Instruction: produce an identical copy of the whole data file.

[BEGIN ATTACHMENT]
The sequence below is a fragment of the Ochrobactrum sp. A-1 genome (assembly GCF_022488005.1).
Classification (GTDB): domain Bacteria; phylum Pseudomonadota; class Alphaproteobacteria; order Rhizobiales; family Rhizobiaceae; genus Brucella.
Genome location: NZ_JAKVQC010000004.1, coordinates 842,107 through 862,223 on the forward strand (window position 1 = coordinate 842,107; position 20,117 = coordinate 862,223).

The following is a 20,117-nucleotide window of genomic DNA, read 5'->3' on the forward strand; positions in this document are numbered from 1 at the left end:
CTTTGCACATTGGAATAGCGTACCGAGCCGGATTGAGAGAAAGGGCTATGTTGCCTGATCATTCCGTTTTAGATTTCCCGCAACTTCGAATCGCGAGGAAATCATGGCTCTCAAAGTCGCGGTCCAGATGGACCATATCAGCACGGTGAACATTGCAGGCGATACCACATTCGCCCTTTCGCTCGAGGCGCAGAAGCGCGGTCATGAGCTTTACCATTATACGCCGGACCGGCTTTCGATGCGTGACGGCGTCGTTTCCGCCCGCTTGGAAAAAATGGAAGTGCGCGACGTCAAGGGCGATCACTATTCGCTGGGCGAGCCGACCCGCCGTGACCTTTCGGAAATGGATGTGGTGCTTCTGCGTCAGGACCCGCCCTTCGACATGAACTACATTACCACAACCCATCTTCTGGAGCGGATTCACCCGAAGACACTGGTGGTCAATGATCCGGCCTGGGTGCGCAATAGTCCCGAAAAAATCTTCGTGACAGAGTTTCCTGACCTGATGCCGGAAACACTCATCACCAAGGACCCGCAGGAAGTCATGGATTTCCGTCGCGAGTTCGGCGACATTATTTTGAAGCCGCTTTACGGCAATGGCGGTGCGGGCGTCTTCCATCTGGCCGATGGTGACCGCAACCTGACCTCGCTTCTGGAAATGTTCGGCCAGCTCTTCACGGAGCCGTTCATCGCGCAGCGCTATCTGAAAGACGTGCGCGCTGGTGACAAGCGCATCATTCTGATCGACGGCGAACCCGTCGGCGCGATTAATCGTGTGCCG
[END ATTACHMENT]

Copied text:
The sequence below is a fragment of the Ochrobactrum sp. A-1 genome (assembly GCF_022488005.1).
Classification (GTDB): domain Bacteria; phylum Pseudomonadota; class Alphaproteobacteria; order Rhizobiales; family Rhizobiaceae; genus Brucella.
Genome location: NZ_JAKVQC010000004.1, coordinates 842,107 through 862,223 on the forward strand (window position 1 = coordinate 842,107; position 20,117 = coordinate 862,223).

The following is a 20,117-nucleotide window of genomic DNA, read 5'->3' on the forward strand; positions in this document are numbered from 1 at the left end:
CTTTGCACATTGGAATAGCGTACCGAGCCGGATTGAGAGAAAGGGCTATGTTGCCTGATCATTCCGTTTTAGATTTCCCGCAACTTCGAATCGCGAGGAAATCATGGCTCTCAAAGTCGCGGTCCAGATGGACCATATCAGCACGGTGAACATTGCAGGCGATACCACATTCGCCCTTTCGCTCGAGGCGCAGAAGCGCGGTCATGAGCTTTACCATTATACGCCGGACCGGCTTTCGATGCGTGACGGCGTCGTTTCCGCCCGCTTGGAAAAAATGGAAGTGCGCGACGTCAAGGGCGATCACTATTCGCTGGGCGAGCCGACCCGCCGTGACCTTTCGGAAATGGATGTGGTGCTTCTGCGTCAGGACCCGCCCTTCGACATGAACTACATTACCACAACCCATCTTCTGGAGCGGATTCACCCGAAGACACTGGTGGTCAATGATCCGGCCTGGGTGCGCAATAGTCCCGAAAAAATCTTCGTGACAGAGTTTCCTGACCTGATGCCGGAAACACTCATCACCAAGGACCCGCAGGAAGTCATGGATTTCCGTCGCGAGTTCGGCGACATTATTTTGAAGCCGCTTTACGGCAATGGCGGTGCGGGCGTCTTCCATCTGGCCGATGGTGACCGCAACCTGACCTCGCTTCTGGAAATGTTCGGCCAGCTCTTCACGGAGCCGTTCATCGCGCAGCGCTATCTGAAAGACGTGCGCGCTGGTGACAAGCGCATCATTCTGATCGACGGCGAACCCGTCGGCGCGATTAATCGTGTGCCG